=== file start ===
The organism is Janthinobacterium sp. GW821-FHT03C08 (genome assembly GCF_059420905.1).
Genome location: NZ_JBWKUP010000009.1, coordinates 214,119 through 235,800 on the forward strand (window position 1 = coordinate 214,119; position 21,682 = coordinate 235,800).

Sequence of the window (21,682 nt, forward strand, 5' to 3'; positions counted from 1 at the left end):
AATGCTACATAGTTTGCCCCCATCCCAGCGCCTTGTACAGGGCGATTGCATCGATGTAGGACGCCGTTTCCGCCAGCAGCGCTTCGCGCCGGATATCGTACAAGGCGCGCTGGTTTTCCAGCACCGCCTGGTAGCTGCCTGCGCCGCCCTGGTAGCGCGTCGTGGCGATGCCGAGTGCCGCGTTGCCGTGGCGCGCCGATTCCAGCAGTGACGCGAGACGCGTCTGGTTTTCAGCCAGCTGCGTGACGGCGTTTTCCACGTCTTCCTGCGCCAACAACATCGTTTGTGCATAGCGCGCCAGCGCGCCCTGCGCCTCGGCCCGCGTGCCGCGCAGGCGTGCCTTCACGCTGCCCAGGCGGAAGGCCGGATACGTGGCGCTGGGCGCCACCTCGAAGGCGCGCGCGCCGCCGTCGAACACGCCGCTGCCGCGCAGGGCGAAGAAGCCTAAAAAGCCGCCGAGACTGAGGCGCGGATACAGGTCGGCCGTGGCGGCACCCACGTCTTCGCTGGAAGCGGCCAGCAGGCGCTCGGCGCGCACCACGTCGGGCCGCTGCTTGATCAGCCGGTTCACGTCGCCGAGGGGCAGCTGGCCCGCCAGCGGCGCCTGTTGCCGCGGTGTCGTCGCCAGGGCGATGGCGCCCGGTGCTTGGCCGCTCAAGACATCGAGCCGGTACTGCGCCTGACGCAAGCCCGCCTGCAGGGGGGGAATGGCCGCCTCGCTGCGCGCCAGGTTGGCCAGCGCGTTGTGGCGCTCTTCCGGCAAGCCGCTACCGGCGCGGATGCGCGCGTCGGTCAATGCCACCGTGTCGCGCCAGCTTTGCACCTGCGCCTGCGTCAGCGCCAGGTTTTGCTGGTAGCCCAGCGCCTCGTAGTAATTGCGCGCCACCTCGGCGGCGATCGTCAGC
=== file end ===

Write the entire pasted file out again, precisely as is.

The organism is Janthinobacterium sp. GW821-FHT03C08 (genome assembly GCF_059420905.1).
Genome location: NZ_JBWKUP010000009.1, coordinates 214,119 through 235,800 on the forward strand (window position 1 = coordinate 214,119; position 21,682 = coordinate 235,800).

Sequence of the window (21,682 nt, forward strand, 5' to 3'; positions counted from 1 at the left end):
AATGCTACATAGTTTGCCCCCATCCCAGCGCCTTGTACAGGGCGATTGCATCGATGTAGGACGCCGTTTCCGCCAGCAGCGCTTCGCGCCGGATATCGTACAAGGCGCGCTGGTTTTCCAGCACCGCCTGGTAGCTGCCTGCGCCGCCCTGGTAGCGCGTCGTGGCGATGCCGAGTGCCGCGTTGCCGTGGCGCGCCGATTCCAGCAGTGACGCGAGACGCGTCTGGTTTTCAGCCAGCTGCGTGACGGCGTTTTCCACGTCTTCCTGCGCCAACAACATCGTTTGTGCATAGCGCGCCAGCGCGCCCTGCGCCTCGGCCCGCGTGCCGCGCAGGCGTGCCTTCACGCTGCCCAGGCGGAAGGCCGGATACGTGGCGCTGGGCGCCACCTCGAAGGCGCGCGCGCCGCCGTCGAACACGCCGCTGCCGCGCAGGGCGAAGAAGCCTAAAAAGCCGCCGAGACTGAGGCGCGGATACAGGTCGGCCGTGGCGGCACCCACGTCTTCGCTGGAAGCGGCCAGCAGGCGCTCGGCGCGCACCACGTCGGGCCGCTGCTTGATCAGCCGGTTCACGTCGCCGAGGGGCAGCTGGCCCGCCAGCGGCGCCTGTTGCCGCGGTGTCGTCGCCAGGGCGATGGCGCCCGGTGCTTGGCCGCTCAAGACATCGAGCCGGTACTGCGCCTGACGCAAGCCCGCCTGCAGGGGGGGAATGGCCGCCTCGCTGCGCGCCAGGTTGGCCAGCGCGTTGTGGCGCTCTTCCGGCAAGCCGCTACCGGCGCGGATGCGCGCGTCGGTCAATGCCACCGTGTCGCGCCAGCTTTGCACCTGCGCCTGCGTCAGCGCCAGGTTTTGCTGGTAGCCCAGCGCCTCGTAGTAATTGCGCGCCACCTCGGCGGCGATCGTCAGC